*Animals (Weird stories about animals. For instance, according to the book One Summer by Bill Bryson, the hotel that Babe Ruth lived in for most of his career had a live seal living in the lobby fountain)

*Trust Me, I’m Lying (Media manipulation)

*Writing (Wisdom about the craft)

*Education (Wisdom and ideas about learning)

*Misc (Naturally)

“-Originally I would do one set of note cards for a whole book (numbering the cards 1,2,3,4,5 etc–but I found that limited my ability to move the pieces around because unrelated but important ideas were wrongly joined together.”
And what I like the most about it? It is not a digital system!
He perfectly nails it here…
“Wouldn’t digital be easier? Yes. But I don’t want this to be easy. Writing them down by hand forces me to take my time and to go over everything again (taking notes on a Kindle is too easy and that’s the problem). Also being able to physically arrange stuff is crucial for getting the structure of your book or project right. I can move cards from one category to another. As I shuffle through the cards, I bump into stuff I had forgotten about, etc.”
“But wouldn’t Evernote be better? Maybe for you but not for me. If that’s what you want to use then go for it. But I think there is something irreplaceable about the physical aspect. Physical books, physical notecards, that’s the best in my opinion.”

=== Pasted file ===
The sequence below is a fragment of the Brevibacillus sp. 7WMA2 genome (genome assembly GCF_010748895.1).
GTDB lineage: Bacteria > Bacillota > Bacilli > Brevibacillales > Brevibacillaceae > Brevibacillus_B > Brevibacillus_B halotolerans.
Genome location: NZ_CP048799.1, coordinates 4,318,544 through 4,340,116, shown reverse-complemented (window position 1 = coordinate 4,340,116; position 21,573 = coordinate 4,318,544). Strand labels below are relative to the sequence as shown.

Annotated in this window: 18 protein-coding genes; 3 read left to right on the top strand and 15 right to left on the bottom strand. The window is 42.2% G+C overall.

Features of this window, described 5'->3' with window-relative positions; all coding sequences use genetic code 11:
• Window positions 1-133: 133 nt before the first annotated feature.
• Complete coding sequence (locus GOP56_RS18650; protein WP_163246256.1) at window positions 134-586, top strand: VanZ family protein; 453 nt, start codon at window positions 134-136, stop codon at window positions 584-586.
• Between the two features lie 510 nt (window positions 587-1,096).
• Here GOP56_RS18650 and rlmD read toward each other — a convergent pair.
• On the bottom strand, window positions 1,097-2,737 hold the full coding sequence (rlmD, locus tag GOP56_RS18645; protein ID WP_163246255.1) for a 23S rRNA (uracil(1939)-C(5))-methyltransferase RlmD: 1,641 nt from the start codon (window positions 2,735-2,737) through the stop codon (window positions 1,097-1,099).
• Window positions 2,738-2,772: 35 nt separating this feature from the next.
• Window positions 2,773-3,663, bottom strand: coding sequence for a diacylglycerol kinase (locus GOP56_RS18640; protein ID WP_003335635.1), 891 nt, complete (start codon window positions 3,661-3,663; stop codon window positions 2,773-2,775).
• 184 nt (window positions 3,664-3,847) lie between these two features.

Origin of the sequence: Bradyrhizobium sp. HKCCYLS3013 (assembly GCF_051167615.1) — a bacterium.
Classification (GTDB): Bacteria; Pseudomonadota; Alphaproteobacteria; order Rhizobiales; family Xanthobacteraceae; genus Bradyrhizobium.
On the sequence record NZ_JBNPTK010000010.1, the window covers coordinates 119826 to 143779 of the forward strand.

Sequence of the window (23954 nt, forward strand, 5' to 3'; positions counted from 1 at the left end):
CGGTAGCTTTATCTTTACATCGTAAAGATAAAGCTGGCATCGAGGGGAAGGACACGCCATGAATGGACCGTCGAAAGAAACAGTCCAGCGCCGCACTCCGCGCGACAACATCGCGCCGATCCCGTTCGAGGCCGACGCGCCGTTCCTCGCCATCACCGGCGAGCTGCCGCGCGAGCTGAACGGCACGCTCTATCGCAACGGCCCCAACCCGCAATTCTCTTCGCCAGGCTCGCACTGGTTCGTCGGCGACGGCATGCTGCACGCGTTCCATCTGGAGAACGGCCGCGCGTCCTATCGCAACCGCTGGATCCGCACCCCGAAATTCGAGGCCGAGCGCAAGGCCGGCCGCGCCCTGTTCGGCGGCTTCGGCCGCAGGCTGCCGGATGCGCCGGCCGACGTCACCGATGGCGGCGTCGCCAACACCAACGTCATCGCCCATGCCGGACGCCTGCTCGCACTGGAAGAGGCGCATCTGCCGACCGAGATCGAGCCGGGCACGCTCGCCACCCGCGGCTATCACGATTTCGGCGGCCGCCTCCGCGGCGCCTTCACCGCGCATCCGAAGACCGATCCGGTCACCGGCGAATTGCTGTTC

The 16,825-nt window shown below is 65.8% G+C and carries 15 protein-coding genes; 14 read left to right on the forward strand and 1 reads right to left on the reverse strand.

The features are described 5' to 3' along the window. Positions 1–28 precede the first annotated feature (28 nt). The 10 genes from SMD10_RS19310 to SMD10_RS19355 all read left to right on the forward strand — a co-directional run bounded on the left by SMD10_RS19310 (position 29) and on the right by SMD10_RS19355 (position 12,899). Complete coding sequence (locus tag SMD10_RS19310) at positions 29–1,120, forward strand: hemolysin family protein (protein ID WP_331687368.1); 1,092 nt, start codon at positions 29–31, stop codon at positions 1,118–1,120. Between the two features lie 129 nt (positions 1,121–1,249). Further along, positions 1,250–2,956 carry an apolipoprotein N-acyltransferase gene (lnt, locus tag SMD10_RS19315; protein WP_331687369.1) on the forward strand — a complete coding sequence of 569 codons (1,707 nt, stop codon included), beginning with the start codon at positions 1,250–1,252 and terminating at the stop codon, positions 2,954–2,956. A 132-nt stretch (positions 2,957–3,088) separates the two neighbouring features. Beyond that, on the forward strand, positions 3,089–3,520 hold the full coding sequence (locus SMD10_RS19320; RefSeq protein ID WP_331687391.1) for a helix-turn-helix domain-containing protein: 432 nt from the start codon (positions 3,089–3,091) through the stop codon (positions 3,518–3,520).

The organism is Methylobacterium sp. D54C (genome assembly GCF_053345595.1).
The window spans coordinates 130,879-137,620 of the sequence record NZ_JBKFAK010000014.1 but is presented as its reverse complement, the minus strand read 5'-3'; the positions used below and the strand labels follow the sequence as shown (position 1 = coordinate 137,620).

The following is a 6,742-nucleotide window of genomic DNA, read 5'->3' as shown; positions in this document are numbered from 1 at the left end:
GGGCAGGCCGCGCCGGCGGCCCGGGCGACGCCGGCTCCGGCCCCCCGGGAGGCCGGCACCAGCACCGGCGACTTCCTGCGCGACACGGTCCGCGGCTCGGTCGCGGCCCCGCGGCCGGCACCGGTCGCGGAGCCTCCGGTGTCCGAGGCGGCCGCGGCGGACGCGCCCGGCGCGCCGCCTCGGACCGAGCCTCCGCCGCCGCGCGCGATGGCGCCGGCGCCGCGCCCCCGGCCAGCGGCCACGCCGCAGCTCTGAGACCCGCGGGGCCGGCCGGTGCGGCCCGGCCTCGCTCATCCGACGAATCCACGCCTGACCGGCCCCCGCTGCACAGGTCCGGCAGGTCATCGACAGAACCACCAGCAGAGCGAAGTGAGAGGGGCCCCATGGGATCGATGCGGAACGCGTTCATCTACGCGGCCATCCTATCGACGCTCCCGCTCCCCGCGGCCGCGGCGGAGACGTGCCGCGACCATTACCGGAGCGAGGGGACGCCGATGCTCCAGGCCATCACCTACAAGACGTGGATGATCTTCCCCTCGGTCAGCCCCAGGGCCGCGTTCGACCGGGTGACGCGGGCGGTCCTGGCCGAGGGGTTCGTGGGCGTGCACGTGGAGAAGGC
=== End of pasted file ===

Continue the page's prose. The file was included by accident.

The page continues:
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True. There’s something about physical books, physical notecards.
After reading the article I am inspired to do the same.
But I don’t know whether I’ll follow through on it or not!
Read the full article here.

Francis Ford Coppola Advice

Legendary film director Francis Ford Coppola talks about his habit of note taking in this interview with ’99u’.

“With a novel, what I can recommend is when you first read the novel, put good notes in it the first time, right on the book, write down everything you feel, underline every sensation that you felt was strong. Those first notes are very valuable. Then, when you finish the book, you will see that some pages are filled with underlined notes and some are blank.In theatre, there’s something called a prompt book. The prompt book is what the stage manager has, usually a loose-leaf book with all the lighting cues. I make a prompt book out of the novel. In other words, I break the novel, and I glue the pages in a loose-leaf, usually with the square cutout so I can see both sides.